Plain English Summary
Background and study aims
After a stroke (a serious life-threatening medical condition that occurs when the blood supply to part of the brain is cut off), damage to the brain can block messages between muscles and the brain causing arm and leg muscles to cramp or spasm (spasticity). This post-stroke condition makes daily activities such as bathing, eating and dressing more difficult. Spasticity can cause long periods of strong contractions in major muscle groups, causing painful muscle spasms. The aim of this study is to test the effect of a new tight-fitting pressure garment worn on the affected arm/hand on spasticity over a six-week occupational therapy program.
Who can participate?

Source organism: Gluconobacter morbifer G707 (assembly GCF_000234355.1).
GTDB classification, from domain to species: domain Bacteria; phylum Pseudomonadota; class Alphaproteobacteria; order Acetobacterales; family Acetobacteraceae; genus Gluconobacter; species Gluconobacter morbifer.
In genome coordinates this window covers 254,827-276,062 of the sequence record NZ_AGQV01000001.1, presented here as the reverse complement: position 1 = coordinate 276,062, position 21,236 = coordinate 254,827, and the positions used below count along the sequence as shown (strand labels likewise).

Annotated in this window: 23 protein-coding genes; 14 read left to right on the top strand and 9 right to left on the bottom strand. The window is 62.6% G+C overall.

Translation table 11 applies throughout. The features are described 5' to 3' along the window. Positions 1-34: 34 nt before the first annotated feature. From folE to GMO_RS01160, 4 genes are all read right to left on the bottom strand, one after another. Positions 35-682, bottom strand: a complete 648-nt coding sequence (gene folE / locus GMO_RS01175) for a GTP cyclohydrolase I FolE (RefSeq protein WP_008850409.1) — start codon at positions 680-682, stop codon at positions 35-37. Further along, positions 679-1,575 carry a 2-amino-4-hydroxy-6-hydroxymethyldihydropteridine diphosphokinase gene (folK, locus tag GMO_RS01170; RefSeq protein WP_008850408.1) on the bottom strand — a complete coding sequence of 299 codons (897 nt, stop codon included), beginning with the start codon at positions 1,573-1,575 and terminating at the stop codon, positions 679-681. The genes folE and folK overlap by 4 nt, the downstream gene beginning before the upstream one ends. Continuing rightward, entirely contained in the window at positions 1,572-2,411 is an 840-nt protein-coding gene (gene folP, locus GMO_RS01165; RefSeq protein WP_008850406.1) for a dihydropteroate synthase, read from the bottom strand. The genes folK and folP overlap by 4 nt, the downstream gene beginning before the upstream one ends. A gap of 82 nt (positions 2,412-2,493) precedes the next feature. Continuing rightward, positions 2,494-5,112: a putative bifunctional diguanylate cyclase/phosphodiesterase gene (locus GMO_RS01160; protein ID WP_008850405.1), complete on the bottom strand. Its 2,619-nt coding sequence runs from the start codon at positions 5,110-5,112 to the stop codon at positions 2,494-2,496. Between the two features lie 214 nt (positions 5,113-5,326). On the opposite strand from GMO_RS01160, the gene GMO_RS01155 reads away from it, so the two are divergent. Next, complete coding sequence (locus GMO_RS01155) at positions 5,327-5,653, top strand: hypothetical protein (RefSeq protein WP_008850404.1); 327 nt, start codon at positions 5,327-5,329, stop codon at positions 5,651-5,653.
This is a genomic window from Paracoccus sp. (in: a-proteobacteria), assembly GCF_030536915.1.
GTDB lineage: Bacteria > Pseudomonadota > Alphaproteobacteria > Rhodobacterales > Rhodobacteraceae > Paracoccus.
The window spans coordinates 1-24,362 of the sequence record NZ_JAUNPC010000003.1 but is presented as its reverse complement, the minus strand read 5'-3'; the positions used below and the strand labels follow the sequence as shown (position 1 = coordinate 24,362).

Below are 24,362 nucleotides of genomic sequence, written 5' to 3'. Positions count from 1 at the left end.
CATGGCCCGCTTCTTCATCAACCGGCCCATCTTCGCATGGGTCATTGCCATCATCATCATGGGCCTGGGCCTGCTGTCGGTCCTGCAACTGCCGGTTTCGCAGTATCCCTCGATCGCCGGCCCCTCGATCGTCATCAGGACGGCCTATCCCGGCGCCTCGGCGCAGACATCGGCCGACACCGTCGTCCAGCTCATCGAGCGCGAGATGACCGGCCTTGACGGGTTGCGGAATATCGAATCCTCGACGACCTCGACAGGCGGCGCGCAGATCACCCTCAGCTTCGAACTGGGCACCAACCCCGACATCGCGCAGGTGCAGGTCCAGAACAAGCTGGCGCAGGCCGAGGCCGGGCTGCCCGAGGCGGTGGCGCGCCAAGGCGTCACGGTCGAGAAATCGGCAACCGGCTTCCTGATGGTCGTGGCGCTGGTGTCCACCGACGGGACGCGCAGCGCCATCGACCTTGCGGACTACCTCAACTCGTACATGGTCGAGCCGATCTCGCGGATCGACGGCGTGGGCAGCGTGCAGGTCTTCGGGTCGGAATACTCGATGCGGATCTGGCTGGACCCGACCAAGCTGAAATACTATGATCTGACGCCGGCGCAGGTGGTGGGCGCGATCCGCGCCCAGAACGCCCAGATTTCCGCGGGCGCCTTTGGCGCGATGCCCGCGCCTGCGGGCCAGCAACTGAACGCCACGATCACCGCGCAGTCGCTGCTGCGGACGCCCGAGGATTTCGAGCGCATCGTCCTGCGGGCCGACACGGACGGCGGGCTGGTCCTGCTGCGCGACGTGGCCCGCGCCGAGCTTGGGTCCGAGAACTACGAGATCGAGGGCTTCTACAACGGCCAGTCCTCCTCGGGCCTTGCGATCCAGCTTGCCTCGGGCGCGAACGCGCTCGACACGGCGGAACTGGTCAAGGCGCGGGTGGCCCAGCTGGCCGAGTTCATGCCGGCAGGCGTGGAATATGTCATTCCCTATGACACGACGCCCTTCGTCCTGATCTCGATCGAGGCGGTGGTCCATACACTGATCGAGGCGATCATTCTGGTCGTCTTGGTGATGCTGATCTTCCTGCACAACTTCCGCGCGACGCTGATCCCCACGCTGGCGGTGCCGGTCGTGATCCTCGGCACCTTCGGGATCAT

Aged 21 years old and above, between one month and 12 months post-stroke.
What does the study involve?
All participants will take part in a conventional occupational therapy program for two hours every week. Half of the participants will wear a custom fitted pressure garment on the affected arm for six hours a day for six weeks.
What are the possible benefits and risks of participating?
There may or may not be any benefits of participating in the study. Information obtained from this study will help improve the treatment or management of other participants with the same disease or condition.
Potential risks of participating in this study:
a) Upper extremity becomes discoloured (white/ blue) or skin allergy.
b) Pain and loss of sensation in the affected hand.
c) The pressure garment is too tight and painful.
The participants are allowed to remove pressure garment if these symptoms occur and inform the therapist immediately.
Where is the study run from?
Tengku Ampuan Rahimah Hospital, Malaysia
When is the study starting and how long is it expected to run for?
June 2016 to June 2017
Who is funding the study?
Who is the main contact?
Mrs Hwa Kee Ooi,
The effectiveness of pressure garment in the management of spasticity and upper extremity function among stroke patients